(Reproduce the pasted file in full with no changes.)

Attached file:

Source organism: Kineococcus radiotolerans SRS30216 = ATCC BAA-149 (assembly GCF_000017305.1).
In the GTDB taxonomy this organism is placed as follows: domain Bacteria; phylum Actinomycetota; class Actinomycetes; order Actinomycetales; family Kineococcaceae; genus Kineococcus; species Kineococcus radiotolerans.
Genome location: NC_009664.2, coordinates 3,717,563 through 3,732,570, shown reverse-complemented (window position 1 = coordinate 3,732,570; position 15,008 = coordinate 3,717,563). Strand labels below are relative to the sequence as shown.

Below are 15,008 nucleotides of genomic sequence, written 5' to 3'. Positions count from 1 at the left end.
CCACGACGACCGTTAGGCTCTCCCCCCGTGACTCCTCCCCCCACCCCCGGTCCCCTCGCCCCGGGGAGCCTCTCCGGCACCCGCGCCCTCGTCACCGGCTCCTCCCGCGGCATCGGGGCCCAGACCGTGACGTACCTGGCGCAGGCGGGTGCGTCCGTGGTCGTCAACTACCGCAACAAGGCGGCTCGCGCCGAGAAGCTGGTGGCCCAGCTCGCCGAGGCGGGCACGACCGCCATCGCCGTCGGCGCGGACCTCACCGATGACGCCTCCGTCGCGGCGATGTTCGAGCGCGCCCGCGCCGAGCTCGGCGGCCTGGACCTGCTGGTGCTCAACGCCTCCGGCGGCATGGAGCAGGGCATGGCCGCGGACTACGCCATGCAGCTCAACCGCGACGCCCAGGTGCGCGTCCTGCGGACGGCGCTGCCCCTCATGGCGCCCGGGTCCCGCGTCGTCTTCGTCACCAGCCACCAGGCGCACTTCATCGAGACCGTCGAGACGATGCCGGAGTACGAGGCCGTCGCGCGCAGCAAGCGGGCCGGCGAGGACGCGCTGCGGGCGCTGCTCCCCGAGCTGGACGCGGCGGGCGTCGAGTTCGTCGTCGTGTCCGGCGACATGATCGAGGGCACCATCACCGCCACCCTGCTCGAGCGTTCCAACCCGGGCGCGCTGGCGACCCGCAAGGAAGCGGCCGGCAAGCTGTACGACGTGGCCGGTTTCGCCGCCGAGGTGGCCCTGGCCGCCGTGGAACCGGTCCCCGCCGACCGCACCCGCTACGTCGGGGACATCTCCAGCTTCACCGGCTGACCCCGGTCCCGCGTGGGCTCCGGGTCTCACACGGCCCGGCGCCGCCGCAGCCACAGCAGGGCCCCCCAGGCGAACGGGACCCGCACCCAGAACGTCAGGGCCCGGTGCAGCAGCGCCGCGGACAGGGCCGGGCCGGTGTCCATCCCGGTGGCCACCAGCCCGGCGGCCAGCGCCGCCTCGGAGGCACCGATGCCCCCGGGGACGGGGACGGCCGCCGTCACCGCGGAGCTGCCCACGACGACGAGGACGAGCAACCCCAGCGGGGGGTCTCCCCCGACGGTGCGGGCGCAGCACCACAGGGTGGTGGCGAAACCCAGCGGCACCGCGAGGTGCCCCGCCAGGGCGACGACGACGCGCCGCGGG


Source organism: Kineococcus radiotolerans SRS30216 = ATCC BAA-149 (assembly GCF_000017305.1).
In the GTDB taxonomy this organism is placed as follows: domain Bacteria; phylum Actinomycetota; class Actinomycetes; order Actinomycetales; family Kineococcaceae; genus Kineococcus; species Kineococcus radiotolerans.
Genome location: NC_009664.2, coordinates 3,717,563 through 3,732,570, shown reverse-complemented (window position 1 = coordinate 3,732,570; position 15,008 = coordinate 3,717,563). Strand labels below are relative to the sequence as shown.

Below are 15,008 nucleotides of genomic sequence, written 5' to 3'. Positions count from 1 at the left end.
CCACGACGACCGTTAGGCTCTCCCCCCGTGACTCCTCCCCCCACCCCCGGTCCCCTCGCCCCGGGGAGCCTCTCCGGCACCCGCGCCCTCGTCACCGGCTCCTCCCGCGGCATCGGGGCCCAGACCGTGACGTACCTGGCGCAGGCGGGTGCGTCCGTGGTCGTCAACTACCGCAACAAGGCGGCTCGCGCCGAGAAGCTGGTGGCCCAGCTCGCCGAGGCGGGCACGACCGCCATCGCCGTCGGCGCGGACCTCACCGATGACGCCTCCGTCGCGGCGATGTTCGAGCGCGCCCGCGCCGAGCTCGGCGGCCTGGACCTGCTGGTGCTCAACGCCTCCGGCGGCATGGAGCAGGGCATGGCCGCGGACTACGCCATGCAGCTCAACCGCGACGCCCAGGTGCGCGTCCTGCGGACGGCGCTGCCCCTCATGGCGCCCGGGTCCCGCGTCGTCTTCGTCACCAGCCACCAGGCGCACTTCATCGAGACCGTCGAGACGATGCCGGAGTACGAGGCCGTCGCGCGCAGCAAGCGGGCCGGCGAGGACGCGCTGCGGGCGCTGCTCCCCGAGCTGGACGCGGCGGGCGTCGAGTTCGTCGTCGTGTCCGGCGACATGATCGAGGGCACCATCACCGCCACCCTGCTCGAGCGTTCCAACCCGGGCGCGCTGGCGACCCGCAAGGAAGCGGCCGGCAAGCTGTACGACGTGGCCGGTTTCGCCGCCGAGGTGGCCCTGGCCGCCGTGGAACCGGTCCCCGCCGACCGCACCCGCTACGTCGGGGACATCTCCAGCTTCACCGGCTGACCCCGGTCCCGCGTGGGCTCCGGGTCTCACACGGCCCGGCGCCGCCGCAGCCACAGCAGGGCCCCCCAGGCGAACGGGACCCGCACCCAGAACGTCAGGGCCCGGTGCAGCAGCGCCGCGGACAGGGCCGGGCCGGTGTCCATCCCGGTGGCCACCAGCCCGGCGGCCAGCGCCGCCTCGGAGGCACCGATGCCCCCGGGGACGGGGACGGCCGCCGTCACCGCGGAGCTGCCCACGACGACGAGGACGAGCAACCCCAGCGGGGGGTCTCCCCCGACGGTGCGGGCGCAGCACCACAGGGTGGTGGCGAAACCCAGCGGCACCGCGAGGTGCCCCGCCAGGGCGACGACGACGCGCCGCGGG